• Part-time and remote employees are included in the count; independent contractors are not.
    • Note, however, that workplaces covered under the Safer Federal Workforce Task Force COVID-19 Workplace Safety: Guidance for Federal Contractors and Subcontractors or where the Healthcare ETS are applicable are covered by those separate rules and are NOT the ETS.
  • Determine which employees are covered
    • The ETS requirements apply to employees who work in the employer’s physical location (e.g., fixed, mobile) where the employer’s work or operations are performed. 
    • The requirements do not apply to employees who do not report to a workplace where other individuals such as coworkers or customers are present, who work from home, or who work exclusively outdoors.
  • Collect vaccine status information immediately 
    • Fully vaccinated means a person’s status two weeks after completing primary vaccination with a COVID-19 vaccine with, if applicable, at least the minimum recommended interval between doses.
    • The employer must require that each vaccinated employee provide acceptable proof of vaccination status, including whether they are fully or partially vaccinated. Acceptable proof of vaccination status includes:
      • The record of immunization from a health care provider or pharmacy 
      • A copy of the COVID-19 Vaccination Record Card
      • A copy of medical records documenting the vaccination 
      • A copy of immunization records from a public health, state, or tribal immunization information system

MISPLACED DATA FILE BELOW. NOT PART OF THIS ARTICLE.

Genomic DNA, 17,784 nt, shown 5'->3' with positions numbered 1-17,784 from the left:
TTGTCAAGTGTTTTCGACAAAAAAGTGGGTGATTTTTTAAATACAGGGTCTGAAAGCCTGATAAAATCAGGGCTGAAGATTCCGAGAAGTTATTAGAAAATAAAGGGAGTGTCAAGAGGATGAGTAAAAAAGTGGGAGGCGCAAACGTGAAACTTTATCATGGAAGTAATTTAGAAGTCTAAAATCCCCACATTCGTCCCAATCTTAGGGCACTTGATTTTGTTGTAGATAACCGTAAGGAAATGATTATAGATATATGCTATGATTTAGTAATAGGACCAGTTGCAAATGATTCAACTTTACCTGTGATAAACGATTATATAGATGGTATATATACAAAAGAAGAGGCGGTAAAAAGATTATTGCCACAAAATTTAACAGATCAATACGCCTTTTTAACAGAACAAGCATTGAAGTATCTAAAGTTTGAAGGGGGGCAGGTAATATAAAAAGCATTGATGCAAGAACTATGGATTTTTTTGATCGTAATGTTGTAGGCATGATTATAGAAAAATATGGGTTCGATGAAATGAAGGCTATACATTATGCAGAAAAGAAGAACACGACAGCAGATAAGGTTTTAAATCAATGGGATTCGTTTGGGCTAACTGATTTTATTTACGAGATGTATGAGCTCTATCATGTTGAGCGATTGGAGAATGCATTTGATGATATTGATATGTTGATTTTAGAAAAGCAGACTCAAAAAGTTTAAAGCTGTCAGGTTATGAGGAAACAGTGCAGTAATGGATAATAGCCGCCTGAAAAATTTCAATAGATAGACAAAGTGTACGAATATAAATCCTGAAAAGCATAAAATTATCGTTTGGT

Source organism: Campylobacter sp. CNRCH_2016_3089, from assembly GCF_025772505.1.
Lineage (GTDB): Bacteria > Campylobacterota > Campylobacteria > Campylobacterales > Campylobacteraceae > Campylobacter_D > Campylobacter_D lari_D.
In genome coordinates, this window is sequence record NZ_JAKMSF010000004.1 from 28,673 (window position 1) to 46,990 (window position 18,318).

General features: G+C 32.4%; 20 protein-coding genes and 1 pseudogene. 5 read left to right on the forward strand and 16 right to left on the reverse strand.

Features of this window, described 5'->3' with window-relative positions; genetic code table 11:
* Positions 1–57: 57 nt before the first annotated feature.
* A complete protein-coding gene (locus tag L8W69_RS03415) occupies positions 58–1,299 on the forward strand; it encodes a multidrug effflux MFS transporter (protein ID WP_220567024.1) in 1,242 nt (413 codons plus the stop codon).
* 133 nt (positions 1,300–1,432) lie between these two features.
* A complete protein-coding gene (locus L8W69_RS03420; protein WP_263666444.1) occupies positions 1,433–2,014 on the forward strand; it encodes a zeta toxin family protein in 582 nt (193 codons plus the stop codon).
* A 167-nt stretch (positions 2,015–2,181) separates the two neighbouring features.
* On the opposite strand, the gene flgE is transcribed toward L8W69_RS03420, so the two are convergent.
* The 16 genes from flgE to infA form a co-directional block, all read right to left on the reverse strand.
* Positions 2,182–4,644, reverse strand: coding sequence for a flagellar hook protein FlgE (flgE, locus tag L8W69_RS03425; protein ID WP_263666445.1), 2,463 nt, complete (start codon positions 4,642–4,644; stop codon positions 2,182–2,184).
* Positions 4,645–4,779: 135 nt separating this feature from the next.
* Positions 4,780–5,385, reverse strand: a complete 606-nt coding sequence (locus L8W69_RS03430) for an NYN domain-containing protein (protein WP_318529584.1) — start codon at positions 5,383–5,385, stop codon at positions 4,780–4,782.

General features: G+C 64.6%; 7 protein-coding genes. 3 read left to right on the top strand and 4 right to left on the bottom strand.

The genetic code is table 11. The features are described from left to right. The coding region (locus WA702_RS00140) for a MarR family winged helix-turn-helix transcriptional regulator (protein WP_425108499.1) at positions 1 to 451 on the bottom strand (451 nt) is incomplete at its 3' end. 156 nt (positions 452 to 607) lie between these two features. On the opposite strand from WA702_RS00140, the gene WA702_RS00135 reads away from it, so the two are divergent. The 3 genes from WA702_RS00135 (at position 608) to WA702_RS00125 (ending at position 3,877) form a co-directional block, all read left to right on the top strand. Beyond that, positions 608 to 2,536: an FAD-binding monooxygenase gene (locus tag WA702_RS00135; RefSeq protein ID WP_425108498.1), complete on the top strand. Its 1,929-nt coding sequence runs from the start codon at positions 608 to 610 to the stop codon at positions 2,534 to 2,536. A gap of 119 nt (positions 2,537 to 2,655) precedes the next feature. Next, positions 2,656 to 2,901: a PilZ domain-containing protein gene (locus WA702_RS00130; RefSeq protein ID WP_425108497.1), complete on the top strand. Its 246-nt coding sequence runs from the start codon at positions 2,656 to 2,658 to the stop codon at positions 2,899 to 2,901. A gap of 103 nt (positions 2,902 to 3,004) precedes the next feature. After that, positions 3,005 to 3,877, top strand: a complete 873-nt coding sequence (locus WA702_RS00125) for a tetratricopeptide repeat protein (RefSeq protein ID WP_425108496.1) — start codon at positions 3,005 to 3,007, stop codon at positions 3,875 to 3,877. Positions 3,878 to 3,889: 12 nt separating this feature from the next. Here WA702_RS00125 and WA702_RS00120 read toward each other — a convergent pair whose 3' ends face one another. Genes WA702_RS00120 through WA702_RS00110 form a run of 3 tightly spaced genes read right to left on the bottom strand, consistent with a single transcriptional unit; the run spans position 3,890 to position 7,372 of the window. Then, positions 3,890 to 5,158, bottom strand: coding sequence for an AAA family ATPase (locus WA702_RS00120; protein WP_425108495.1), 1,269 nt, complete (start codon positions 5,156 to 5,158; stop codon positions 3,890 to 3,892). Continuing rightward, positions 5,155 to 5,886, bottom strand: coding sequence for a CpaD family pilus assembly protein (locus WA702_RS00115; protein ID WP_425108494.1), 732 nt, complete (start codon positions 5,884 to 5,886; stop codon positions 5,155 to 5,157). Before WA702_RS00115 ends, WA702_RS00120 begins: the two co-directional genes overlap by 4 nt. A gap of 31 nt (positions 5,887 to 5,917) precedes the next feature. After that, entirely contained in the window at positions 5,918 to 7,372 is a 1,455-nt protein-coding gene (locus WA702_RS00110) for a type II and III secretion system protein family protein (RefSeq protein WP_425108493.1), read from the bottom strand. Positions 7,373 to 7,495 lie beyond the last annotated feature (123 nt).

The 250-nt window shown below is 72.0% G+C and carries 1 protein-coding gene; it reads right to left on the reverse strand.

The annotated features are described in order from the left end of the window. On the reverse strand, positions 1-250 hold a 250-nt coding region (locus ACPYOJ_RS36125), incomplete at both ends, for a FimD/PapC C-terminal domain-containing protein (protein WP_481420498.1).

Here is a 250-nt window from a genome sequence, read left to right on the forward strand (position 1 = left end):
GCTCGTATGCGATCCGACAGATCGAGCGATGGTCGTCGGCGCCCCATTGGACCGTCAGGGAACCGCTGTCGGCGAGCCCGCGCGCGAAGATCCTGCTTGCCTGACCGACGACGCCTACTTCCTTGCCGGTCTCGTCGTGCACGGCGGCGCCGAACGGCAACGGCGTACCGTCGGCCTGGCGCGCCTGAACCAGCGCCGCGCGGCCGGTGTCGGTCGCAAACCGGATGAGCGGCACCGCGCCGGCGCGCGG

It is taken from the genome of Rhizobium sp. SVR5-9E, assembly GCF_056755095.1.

• A copy of any other official documentation that contains the type of vaccine administered, date(s) of administration, and the name of the health care professional(s) or clinic site(s) administering the vaccine(s)
      • In instances where an employee is unable to produce acceptable proof of vaccination, a signed and dated statement by the employee that meets specific requirements is acceptable.
  • Decide whether to implement a vaccine mandate or allow employees to remain unvaccinated and require mask wearing and weekly testing
    • Unvaccinated employees who report to a workplace at least once every seven days must be tested at least once every seven days.
    • Those unvaccinated employees who are working remotely and occasionally report to a workplace must be tested within seven days of reporting to the workplace.
    • Employees are responsible for providing documentation of the test to the employer. An employee who does not produce a test or tests positive is not permitted in the workplace.
    • Employers can require employees to pay for testing. Employers should consult counsel regarding applicable federal and state laws related to testing.
  • Develop and implement a written policy stating the employer’s requirements related to vaccine and/or testing and mask-wearing immediately. The policies should address the following areas: